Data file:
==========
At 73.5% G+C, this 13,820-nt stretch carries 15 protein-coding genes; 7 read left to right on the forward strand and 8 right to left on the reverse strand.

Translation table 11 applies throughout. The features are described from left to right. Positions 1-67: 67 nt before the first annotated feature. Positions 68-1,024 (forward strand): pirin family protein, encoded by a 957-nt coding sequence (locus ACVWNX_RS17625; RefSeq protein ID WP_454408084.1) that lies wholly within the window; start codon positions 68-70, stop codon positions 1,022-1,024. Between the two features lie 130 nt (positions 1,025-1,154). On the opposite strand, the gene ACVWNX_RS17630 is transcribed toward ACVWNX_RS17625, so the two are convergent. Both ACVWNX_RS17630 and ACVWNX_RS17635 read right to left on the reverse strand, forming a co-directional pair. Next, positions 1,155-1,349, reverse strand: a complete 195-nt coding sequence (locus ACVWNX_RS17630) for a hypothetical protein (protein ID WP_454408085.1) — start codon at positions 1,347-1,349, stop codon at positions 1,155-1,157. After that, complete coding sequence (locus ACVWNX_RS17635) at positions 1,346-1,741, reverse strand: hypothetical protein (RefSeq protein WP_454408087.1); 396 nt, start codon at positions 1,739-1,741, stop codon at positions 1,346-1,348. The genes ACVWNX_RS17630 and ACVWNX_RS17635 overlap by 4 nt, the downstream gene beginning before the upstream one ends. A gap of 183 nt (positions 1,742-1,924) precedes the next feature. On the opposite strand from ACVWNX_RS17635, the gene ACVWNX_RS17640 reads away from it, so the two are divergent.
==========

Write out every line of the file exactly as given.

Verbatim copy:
At 73.5% G+C, this 13,820-nt stretch carries 15 protein-coding genes; 7 read left to right on the forward strand and 8 right to left on the reverse strand.

Translation table 11 applies throughout. The features are described from left to right. Positions 1-67: 67 nt before the first annotated feature. Positions 68-1,024 (forward strand): pirin family protein, encoded by a 957-nt coding sequence (locus ACVWNX_RS17625; RefSeq protein ID WP_454408084.1) that lies wholly within the window; start codon positions 68-70, stop codon positions 1,022-1,024. Between the two features lie 130 nt (positions 1,025-1,154). On the opposite strand, the gene ACVWNX_RS17630 is transcribed toward ACVWNX_RS17625, so the two are convergent. Both ACVWNX_RS17630 and ACVWNX_RS17635 read right to left on the reverse strand, forming a co-directional pair. Next, positions 1,155-1,349, reverse strand: a complete 195-nt coding sequence (locus ACVWNX_RS17630) for a hypothetical protein (protein ID WP_454408085.1) — start codon at positions 1,347-1,349, stop codon at positions 1,155-1,157. After that, complete coding sequence (locus ACVWNX_RS17635) at positions 1,346-1,741, reverse strand: hypothetical protein (RefSeq protein WP_454408087.1); 396 nt, start codon at positions 1,739-1,741, stop codon at positions 1,346-1,348. The genes ACVWNX_RS17630 and ACVWNX_RS17635 overlap by 4 nt, the downstream gene beginning before the upstream one ends. A gap of 183 nt (positions 1,742-1,924) precedes the next feature. On the opposite strand from ACVWNX_RS17635, the gene ACVWNX_RS17640 reads away from it, so the two are divergent.